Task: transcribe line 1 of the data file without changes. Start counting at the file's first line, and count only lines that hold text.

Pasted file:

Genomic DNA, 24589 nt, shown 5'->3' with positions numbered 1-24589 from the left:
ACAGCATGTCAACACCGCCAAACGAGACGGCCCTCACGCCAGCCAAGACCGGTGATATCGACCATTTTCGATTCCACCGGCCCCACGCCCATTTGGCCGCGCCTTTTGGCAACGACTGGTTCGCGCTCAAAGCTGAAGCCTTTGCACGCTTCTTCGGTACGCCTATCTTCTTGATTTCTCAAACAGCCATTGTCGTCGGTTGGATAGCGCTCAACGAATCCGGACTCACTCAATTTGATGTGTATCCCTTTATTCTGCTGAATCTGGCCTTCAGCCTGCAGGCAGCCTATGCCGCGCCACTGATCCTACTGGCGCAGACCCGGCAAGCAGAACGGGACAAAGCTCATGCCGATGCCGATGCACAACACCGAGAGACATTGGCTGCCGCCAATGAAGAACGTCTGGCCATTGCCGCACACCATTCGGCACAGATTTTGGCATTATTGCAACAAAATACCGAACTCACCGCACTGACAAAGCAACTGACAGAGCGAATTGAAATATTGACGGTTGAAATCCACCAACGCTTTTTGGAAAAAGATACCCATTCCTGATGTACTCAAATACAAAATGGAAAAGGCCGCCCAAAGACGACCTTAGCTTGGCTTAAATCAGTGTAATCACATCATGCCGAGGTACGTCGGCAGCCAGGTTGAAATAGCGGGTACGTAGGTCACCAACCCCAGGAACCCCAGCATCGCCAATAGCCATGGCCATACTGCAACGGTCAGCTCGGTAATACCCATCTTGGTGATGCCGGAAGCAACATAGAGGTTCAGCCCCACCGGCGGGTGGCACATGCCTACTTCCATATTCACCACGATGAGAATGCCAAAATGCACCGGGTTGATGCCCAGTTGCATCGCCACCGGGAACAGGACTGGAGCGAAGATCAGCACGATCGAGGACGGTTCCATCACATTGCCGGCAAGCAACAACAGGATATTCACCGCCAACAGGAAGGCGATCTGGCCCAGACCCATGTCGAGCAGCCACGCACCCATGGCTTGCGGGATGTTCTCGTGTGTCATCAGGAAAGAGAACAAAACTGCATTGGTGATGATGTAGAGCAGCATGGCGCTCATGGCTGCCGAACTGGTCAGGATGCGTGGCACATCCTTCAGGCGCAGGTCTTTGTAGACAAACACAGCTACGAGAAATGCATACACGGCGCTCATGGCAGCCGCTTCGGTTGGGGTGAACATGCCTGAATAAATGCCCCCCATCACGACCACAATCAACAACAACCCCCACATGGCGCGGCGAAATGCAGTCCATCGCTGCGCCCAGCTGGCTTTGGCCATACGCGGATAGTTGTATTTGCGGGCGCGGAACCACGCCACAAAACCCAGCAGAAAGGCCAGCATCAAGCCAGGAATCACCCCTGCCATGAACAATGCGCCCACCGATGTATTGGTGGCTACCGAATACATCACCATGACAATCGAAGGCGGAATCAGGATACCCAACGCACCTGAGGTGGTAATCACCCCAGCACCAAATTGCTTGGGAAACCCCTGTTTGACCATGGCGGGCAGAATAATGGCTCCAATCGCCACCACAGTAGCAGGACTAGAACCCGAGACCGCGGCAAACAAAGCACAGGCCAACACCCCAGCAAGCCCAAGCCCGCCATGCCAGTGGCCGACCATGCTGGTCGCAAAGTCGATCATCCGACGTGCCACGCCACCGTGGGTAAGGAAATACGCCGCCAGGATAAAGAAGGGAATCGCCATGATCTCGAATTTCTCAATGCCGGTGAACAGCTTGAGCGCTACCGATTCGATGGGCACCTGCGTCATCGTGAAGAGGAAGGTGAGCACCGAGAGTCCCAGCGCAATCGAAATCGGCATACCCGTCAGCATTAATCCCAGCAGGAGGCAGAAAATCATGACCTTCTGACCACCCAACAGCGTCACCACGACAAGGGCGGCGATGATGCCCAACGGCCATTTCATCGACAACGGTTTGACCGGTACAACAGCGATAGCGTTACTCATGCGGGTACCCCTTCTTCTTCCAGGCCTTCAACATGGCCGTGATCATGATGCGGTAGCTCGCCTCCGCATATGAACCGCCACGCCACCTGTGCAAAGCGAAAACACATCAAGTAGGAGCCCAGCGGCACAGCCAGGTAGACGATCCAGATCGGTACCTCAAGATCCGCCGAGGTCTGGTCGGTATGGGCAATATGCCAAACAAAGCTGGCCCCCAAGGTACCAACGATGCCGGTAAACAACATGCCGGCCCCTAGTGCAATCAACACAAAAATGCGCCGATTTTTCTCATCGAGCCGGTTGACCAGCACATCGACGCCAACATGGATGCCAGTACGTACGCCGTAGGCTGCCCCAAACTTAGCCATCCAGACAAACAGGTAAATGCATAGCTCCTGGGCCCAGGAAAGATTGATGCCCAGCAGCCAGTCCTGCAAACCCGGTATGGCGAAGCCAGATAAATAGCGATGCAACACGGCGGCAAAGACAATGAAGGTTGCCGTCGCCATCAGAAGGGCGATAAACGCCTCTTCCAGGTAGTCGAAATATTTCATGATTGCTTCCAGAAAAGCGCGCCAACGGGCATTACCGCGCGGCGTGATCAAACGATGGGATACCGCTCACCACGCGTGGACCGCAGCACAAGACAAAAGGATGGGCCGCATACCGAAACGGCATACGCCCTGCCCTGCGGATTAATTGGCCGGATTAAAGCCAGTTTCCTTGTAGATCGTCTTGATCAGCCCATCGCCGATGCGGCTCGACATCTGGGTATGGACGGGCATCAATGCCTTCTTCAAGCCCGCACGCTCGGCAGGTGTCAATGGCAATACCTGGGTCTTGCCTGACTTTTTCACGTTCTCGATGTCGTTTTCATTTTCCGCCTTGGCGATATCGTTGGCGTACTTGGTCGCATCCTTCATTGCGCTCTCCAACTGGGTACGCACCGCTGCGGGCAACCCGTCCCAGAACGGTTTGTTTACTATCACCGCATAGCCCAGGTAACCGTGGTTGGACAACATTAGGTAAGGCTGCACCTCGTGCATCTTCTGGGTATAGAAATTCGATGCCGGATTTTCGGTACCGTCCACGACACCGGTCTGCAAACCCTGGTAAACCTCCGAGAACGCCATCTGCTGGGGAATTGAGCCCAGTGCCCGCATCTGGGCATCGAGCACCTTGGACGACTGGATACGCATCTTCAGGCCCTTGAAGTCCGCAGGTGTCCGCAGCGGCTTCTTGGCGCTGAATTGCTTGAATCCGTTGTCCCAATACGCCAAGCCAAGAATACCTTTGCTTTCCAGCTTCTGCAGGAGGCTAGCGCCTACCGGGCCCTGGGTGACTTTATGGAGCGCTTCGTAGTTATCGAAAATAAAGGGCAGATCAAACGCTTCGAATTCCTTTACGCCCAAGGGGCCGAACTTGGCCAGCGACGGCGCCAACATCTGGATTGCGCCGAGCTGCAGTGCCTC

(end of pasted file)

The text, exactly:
Genomic DNA, 24589 nt, shown 5'->3' with positions numbered 1-24589 from the left: